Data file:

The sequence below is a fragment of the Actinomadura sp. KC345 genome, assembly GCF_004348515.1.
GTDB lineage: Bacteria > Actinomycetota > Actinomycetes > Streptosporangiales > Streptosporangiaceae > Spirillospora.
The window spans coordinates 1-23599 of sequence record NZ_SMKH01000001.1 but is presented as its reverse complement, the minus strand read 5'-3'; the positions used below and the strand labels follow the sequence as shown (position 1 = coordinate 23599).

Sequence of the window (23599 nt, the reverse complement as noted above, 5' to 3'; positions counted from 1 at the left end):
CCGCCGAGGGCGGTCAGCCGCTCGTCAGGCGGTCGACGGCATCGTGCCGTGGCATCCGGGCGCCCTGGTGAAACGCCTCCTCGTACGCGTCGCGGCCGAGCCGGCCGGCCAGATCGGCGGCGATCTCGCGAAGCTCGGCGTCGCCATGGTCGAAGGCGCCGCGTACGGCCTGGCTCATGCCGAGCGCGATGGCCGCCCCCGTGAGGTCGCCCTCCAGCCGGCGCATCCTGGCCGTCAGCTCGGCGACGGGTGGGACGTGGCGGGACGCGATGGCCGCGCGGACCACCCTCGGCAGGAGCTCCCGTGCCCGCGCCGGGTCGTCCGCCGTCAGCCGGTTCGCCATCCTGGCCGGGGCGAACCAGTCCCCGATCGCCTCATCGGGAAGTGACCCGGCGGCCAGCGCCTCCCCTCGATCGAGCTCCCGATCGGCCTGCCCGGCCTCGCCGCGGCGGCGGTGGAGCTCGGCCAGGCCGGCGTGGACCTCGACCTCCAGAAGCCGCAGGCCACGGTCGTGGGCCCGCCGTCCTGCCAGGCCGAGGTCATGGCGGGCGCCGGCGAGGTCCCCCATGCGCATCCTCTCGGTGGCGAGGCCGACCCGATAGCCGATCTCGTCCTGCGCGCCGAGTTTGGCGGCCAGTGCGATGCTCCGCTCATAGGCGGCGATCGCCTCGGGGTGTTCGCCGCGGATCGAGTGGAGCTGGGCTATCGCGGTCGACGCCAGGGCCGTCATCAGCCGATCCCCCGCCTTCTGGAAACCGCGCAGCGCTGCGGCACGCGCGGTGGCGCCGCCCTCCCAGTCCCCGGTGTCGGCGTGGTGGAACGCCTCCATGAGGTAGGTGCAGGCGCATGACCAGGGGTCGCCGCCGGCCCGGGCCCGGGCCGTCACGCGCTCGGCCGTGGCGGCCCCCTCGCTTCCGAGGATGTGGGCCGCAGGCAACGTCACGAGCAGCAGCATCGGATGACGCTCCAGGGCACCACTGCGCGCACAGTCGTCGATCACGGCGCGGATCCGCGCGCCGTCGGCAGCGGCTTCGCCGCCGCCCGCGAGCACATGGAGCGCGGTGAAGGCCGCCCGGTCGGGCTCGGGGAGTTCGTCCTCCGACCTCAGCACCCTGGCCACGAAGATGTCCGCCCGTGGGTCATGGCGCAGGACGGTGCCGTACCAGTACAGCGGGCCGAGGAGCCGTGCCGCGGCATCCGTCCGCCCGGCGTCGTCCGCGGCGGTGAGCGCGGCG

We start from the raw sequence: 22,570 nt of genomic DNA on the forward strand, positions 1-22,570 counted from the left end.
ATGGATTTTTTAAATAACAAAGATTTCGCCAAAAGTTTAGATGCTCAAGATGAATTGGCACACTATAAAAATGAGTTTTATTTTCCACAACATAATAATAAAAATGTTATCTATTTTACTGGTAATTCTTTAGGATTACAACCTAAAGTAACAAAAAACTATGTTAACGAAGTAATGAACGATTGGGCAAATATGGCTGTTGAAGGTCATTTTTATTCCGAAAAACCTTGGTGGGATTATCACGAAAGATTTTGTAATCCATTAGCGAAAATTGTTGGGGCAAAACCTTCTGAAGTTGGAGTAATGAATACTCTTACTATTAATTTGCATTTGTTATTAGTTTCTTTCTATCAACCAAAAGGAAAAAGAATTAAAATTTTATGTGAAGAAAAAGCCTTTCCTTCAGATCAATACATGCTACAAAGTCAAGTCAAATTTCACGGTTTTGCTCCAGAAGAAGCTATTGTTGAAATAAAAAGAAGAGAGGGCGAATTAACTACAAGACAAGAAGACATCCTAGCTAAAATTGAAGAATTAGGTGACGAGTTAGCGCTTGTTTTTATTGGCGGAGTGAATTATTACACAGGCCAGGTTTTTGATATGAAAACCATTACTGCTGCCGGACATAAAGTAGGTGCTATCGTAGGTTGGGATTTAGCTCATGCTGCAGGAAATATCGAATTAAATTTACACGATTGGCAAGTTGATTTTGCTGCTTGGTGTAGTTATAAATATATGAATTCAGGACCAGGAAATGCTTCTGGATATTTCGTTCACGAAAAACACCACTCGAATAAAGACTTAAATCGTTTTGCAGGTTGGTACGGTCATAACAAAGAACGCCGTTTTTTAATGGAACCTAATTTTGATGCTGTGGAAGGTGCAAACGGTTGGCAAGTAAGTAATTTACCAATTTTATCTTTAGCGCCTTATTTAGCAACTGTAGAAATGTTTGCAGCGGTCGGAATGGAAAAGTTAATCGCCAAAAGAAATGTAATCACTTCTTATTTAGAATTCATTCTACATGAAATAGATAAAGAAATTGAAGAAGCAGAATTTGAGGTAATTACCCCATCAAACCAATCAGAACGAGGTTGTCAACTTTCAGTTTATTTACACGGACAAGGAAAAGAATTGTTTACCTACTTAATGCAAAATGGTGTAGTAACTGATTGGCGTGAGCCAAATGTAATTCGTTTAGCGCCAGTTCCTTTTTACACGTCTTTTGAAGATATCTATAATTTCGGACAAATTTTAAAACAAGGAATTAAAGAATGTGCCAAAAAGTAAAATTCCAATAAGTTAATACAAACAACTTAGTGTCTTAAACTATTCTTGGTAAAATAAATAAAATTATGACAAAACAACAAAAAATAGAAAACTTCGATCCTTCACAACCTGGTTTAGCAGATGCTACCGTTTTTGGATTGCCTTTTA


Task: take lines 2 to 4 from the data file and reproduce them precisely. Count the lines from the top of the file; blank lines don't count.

GTDB lineage: Bacteria > Actinomycetota > Actinomycetes > Streptosporangiales > Streptosporangiaceae > Spirillospora.
The window spans coordinates 1-23599 of sequence record NZ_SMKH01000001.1 but is presented as its reverse complement, the minus strand read 5'-3'; the positions used below and the strand labels follow the sequence as shown (position 1 = coordinate 23599).

Sequence of the window (23599 nt, the reverse complement as noted above, 5' to 3'; positions counted from 1 at the left end):